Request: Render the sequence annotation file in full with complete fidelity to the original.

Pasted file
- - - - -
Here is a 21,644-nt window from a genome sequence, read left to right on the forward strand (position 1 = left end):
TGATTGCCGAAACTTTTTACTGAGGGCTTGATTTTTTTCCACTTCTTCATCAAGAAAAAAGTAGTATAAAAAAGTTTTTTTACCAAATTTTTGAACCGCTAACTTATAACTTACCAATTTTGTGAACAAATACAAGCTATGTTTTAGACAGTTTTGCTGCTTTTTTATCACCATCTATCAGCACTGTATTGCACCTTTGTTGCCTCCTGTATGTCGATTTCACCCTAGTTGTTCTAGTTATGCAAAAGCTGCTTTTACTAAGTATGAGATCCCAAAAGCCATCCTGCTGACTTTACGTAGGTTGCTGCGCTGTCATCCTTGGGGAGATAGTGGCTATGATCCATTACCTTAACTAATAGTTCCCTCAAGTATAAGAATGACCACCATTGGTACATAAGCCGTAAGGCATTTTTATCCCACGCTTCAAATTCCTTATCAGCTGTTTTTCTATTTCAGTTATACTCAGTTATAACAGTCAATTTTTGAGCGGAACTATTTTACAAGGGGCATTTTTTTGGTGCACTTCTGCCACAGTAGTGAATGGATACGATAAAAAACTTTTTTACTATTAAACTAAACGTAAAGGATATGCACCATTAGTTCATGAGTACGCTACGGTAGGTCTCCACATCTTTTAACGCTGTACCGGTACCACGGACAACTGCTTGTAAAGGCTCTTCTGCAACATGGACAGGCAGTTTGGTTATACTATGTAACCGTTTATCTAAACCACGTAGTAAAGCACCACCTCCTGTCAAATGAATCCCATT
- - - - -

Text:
Here is a 21,644-nt window from a genome sequence, read left to right on the forward strand (position 1 = left end):
TGATTGCCGAAACTTTTTACTGAGGGCTTGATTTTTTTCCACTTCTTCATCAAGAAAAAAGTAGTATAAAAAAGTTTTTTTACCAAATTTTTGAACCGCTAACTTATAACTTACCAATTTTGTGAACAAATACAAGCTATGTTTTAGACAGTTTTGCTGCTTTTTTATCACCATCTATCAGCACTGTATTGCACCTTTGTTGCCTCCTGTATGTCGATTTCACCCTAGTTGTTCTAGTTATGCAAAAGCTGCTTTTACTAAGTATGAGATCCCAAAAGCCATCCTGCTGACTTTACGTAGGTTGCTGCGCTGTCATCCTTGGGGAGATAGTGGCTATGATCCATTACCTTAACTAATAGTTCCCTCAAGTATAAGAATGACCACCATTGGTACATAAGCCGTAAGGCATTTTTATCCCACGCTTCAAATTCCTTATCAGCTGTTTTTCTATTTCAGTTATACTCAGTTATAACAGTCAATTTTTGAGCGGAACTATTTTACAAGGGGCATTTTTTTGGTGCACTTCTGCCACAGTAGTGAATGGATACGATAAAAAACTTTTTTACTATTAAACTAAACGTAAAGGATATGCACCATTAGTTCATGAGTACGCTACGGTAGGTCTCCACATCTTTTAACGCTGTACCGGTACCACGGACAACTGCTTGTAAAGGCTCTTCTGCAACATGGACAGGCAGTTTGGTTATACTATGTAACCGTTTATCTAAACCACGTAGTAAAGCACCACCTCCTGTCAAATGAATCCCATT